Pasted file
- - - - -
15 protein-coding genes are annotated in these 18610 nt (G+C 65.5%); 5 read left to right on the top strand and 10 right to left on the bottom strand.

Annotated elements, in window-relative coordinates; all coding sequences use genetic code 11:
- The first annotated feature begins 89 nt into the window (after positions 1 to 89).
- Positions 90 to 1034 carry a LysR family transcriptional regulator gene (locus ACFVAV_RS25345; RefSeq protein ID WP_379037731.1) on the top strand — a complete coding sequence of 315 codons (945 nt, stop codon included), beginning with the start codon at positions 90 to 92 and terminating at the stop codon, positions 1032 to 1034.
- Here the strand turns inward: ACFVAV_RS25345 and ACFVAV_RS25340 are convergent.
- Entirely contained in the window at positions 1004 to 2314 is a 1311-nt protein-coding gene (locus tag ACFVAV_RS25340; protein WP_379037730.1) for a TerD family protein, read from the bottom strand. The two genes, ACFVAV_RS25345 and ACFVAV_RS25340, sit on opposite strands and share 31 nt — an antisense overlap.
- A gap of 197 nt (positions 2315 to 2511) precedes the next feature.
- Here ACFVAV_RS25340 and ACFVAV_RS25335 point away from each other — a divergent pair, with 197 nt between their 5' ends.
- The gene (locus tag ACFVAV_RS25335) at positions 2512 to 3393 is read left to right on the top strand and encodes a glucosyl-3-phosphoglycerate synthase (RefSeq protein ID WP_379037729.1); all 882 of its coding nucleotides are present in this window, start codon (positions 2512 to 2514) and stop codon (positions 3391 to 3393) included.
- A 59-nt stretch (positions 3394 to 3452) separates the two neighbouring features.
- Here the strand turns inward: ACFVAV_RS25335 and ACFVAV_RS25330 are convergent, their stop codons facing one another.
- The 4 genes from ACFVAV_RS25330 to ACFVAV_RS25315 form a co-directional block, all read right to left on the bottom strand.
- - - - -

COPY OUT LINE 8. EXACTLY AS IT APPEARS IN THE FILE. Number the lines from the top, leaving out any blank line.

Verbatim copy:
- Here ACFVAV_RS25340 and ACFVAV_RS25335 point away from each other — a divergent pair, with 197 nt between their 5' ends.